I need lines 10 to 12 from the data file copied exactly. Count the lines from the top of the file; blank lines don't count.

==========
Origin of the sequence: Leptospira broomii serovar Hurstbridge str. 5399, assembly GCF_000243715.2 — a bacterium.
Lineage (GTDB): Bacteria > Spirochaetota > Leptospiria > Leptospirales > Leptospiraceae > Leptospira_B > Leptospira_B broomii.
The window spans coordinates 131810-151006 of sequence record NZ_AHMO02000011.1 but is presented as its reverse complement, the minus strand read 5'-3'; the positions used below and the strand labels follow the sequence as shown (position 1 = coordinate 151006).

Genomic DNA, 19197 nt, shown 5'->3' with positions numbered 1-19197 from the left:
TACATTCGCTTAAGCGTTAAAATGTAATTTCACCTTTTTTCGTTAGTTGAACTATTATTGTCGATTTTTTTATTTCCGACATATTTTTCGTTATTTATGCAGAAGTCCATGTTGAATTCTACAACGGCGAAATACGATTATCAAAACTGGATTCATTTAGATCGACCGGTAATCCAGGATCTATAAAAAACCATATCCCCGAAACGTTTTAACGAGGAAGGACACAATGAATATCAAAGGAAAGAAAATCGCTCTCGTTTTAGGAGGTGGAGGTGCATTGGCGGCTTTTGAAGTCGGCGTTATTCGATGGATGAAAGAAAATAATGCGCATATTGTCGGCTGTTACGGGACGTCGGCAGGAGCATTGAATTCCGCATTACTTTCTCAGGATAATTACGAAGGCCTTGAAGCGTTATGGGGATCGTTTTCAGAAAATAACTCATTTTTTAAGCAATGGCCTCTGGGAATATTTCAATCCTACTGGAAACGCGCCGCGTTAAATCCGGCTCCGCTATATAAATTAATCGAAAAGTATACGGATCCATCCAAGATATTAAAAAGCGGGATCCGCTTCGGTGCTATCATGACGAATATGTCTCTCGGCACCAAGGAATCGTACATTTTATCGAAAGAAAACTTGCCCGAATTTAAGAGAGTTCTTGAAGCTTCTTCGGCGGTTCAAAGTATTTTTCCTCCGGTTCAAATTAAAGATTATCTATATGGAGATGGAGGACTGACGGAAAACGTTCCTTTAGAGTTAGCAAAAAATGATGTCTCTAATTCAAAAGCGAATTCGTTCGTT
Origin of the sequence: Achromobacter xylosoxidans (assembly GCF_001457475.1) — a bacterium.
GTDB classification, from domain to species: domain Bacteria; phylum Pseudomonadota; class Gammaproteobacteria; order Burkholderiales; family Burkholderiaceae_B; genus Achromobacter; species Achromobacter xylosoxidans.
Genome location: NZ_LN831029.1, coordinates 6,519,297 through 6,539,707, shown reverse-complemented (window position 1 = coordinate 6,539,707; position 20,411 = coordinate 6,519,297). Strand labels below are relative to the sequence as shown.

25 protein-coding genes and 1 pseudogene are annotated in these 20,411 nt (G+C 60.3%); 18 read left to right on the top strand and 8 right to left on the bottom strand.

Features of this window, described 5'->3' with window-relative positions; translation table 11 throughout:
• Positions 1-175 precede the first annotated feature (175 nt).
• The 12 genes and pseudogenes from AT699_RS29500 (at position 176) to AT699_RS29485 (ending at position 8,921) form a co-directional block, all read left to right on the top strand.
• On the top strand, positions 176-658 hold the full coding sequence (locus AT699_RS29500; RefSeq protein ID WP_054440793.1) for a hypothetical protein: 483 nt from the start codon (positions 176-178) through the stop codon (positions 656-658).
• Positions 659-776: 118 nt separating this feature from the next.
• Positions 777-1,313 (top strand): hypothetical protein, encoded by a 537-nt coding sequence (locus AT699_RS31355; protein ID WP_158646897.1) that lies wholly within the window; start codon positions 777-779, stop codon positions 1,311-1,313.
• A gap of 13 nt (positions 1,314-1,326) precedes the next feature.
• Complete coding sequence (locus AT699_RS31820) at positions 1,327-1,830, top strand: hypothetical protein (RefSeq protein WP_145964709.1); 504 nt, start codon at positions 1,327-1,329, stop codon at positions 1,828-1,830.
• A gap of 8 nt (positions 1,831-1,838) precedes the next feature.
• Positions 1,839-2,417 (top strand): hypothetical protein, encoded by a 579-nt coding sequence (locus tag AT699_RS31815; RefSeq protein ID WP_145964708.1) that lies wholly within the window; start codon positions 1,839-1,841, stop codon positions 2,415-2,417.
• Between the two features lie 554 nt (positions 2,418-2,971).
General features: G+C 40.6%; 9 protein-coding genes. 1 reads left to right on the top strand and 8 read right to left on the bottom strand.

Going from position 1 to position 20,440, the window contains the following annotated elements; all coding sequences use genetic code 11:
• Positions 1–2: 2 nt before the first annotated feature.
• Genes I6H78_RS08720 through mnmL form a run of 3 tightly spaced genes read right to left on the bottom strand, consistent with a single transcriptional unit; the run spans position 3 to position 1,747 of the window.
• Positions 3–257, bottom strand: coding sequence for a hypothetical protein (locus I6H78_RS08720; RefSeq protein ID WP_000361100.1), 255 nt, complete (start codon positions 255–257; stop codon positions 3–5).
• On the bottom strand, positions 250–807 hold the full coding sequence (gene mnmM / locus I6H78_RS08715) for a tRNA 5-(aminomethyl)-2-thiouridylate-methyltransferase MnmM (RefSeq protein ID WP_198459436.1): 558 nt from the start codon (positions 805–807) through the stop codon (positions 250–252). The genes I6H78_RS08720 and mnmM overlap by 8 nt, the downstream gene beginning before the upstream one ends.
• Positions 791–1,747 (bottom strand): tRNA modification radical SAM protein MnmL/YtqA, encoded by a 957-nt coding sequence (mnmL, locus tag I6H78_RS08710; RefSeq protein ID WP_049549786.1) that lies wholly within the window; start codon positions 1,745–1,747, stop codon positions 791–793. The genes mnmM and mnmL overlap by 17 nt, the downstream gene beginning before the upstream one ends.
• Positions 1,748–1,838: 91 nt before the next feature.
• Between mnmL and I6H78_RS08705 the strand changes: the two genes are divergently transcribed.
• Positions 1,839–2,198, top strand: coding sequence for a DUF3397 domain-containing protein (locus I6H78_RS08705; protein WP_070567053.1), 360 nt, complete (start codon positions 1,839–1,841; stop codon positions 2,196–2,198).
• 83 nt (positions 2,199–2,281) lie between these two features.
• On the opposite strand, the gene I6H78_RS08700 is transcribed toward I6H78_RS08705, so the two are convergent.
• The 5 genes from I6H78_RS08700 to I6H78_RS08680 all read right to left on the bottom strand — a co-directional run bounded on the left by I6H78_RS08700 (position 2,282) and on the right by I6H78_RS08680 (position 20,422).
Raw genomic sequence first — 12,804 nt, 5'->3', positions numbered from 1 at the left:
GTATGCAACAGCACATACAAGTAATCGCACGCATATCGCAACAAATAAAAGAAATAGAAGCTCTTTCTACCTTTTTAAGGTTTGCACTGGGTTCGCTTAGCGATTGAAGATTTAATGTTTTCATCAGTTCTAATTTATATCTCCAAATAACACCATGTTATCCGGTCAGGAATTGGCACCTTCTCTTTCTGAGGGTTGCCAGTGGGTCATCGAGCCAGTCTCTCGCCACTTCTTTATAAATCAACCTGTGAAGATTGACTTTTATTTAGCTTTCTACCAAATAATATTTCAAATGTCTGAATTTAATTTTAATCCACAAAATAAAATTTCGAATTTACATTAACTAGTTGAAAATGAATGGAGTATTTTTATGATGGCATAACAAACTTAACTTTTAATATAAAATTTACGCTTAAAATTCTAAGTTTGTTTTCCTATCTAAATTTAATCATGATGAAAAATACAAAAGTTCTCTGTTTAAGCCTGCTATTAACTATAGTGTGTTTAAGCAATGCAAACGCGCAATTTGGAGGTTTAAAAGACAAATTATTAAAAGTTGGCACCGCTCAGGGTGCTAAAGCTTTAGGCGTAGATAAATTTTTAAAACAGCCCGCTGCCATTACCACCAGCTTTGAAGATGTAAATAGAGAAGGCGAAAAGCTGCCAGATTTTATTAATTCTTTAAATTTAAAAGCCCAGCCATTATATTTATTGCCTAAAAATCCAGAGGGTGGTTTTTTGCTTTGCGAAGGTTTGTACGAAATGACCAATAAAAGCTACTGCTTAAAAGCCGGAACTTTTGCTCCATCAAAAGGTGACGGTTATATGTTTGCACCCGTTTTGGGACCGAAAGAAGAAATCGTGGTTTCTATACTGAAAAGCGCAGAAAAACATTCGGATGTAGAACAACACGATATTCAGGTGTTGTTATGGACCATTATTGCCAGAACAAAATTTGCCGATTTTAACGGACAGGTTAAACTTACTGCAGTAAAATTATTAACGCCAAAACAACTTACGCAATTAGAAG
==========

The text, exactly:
Features of this window, described 5'->3' with window-relative positions; translation table 11 throughout:
• Positions 1-175 precede the first annotated feature (175 nt).
• The 12 genes and pseudogenes from AT699_RS29500 (at position 176) to AT699_RS29485 (ending at position 8,921) form a co-directional block, all read left to right on the top strand.